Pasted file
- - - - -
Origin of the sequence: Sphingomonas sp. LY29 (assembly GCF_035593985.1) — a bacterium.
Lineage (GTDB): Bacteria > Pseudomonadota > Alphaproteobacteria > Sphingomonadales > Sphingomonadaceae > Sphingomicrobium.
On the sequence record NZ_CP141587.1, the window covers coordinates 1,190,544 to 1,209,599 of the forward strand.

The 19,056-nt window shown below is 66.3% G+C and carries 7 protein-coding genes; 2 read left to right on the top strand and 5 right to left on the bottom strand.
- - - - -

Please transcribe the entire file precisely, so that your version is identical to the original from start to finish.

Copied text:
Origin of the sequence: Sphingomonas sp. LY29 (assembly GCF_035593985.1) — a bacterium.
Lineage (GTDB): Bacteria > Pseudomonadota > Alphaproteobacteria > Sphingomonadales > Sphingomonadaceae > Sphingomicrobium.
On the sequence record NZ_CP141587.1, the window covers coordinates 1,190,544 to 1,209,599 of the forward strand.

The 19,056-nt window shown below is 66.3% G+C and carries 7 protein-coding genes; 2 read left to right on the top strand and 5 right to left on the bottom strand.